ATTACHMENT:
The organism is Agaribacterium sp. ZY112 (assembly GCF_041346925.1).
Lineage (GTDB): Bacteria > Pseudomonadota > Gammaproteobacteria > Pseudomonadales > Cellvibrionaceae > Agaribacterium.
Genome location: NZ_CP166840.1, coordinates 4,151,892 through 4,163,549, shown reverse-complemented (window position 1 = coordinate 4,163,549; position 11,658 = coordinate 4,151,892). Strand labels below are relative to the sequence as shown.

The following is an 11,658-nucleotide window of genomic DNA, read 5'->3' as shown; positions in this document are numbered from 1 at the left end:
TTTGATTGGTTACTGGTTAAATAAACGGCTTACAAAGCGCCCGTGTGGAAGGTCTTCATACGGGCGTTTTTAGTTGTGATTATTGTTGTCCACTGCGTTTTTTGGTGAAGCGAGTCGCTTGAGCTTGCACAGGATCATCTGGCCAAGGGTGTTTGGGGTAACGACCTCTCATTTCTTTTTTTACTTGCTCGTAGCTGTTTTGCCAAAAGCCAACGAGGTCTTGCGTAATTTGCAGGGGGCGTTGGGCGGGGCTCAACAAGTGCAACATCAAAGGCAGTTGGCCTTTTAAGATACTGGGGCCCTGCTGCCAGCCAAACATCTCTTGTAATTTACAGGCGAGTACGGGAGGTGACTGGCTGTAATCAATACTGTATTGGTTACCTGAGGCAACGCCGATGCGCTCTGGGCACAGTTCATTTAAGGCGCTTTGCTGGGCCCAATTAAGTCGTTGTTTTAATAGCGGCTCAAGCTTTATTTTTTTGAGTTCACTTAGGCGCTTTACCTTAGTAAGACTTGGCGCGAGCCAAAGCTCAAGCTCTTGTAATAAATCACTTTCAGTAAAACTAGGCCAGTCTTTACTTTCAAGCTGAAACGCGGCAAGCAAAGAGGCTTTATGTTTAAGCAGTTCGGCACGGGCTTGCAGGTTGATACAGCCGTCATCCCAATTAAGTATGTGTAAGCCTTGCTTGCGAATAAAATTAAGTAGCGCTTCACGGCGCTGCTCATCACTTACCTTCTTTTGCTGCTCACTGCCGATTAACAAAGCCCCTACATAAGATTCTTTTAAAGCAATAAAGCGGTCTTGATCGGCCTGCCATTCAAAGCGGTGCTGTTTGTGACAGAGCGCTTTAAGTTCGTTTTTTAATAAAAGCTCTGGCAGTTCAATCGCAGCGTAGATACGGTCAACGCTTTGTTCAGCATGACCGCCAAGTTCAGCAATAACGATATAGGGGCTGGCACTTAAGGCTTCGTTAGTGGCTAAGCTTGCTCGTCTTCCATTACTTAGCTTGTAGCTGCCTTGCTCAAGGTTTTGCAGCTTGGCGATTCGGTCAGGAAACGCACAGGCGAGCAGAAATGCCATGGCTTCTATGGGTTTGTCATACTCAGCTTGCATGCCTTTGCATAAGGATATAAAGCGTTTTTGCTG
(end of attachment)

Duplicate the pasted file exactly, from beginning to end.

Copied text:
The organism is Agaribacterium sp. ZY112 (assembly GCF_041346925.1).
Lineage (GTDB): Bacteria > Pseudomonadota > Gammaproteobacteria > Pseudomonadales > Cellvibrionaceae > Agaribacterium.
Genome location: NZ_CP166840.1, coordinates 4,151,892 through 4,163,549, shown reverse-complemented (window position 1 = coordinate 4,163,549; position 11,658 = coordinate 4,151,892). Strand labels below are relative to the sequence as shown.

The following is an 11,658-nucleotide window of genomic DNA, read 5'->3' as shown; positions in this document are numbered from 1 at the left end:
TTTGATTGGTTACTGGTTAAATAAACGGCTTACAAAGCGCCCGTGTGGAAGGTCTTCATACGGGCGTTTTTAGTTGTGATTATTGTTGTCCACTGCGTTTTTTGGTGAAGCGAGTCGCTTGAGCTTGCACAGGATCATCTGGCCAAGGGTGTTTGGGGTAACGACCTCTCATTTCTTTTTTTACTTGCTCGTAGCTGTTTTGCCAAAAGCCAACGAGGTCTTGCGTAATTTGCAGGGGGCGTTGGGCGGGGCTCAACAAGTGCAACATCAAAGGCAGTTGGCCTTTTAAGATACTGGGGCCCTGCTGCCAGCCAAACATCTCTTGTAATTTACAGGCGAGTACGGGAGGTGACTGGCTGTAATCAATACTGTATTGGTTACCTGAGGCAACGCCGATGCGCTCTGGGCACAGTTCATTTAAGGCGCTTTGCTGGGCCCAATTAAGTCGTTGTTTTAATAGCGGCTCAAGCTTTATTTTTTTGAGTTCACTTAGGCGCTTTACCTTAGTAAGACTTGGCGCGAGCCAAAGCTCAAGCTCTTGTAATAAATCACTTTCAGTAAAACTAGGCCAGTCTTTACTTTCAAGCTGAAACGCGGCAAGCAAAGAGGCTTTATGTTTAAGCAGTTCGGCACGGGCTTGCAGGTTGATACAGCCGTCATCCCAATTAAGTATGTGTAAGCCTTGCTTGCGAATAAAATTAAGTAGCGCTTCACGGCGCTGCTCATCACTTACCTTCTTTTGCTGCTCACTGCCGATTAACAAAGCCCCTACATAAGATTCTTTTAAAGCAATAAAGCGGTCTTGATCGGCCTGCCATTCAAAGCGGTGCTGTTTGTGACAGAGCGCTTTAAGTTCGTTTTTTAATAAAAGCTCTGGCAGTTCAATCGCAGCGTAGATACGGTCAACGCTTTGTTCAGCATGACCGCCAAGTTCAGCAATAACGATATAGGGGCTGGCACTTAAGGCTTCGTTAGTGGCTAAGCTTGCTCGTCTTCCATTACTTAGCTTGTAGCTGCCTTGCTCAAGGTTTTGCAGCTTGGCGATTCGGTCAGGAAACGCACAGGCGAGCAGAAATGCCATGGCTTCTATGGGTTTGTCATACTCAGCTTGCATGCCTTTGCATAAGGATATAAAGCGTTTTTGCTG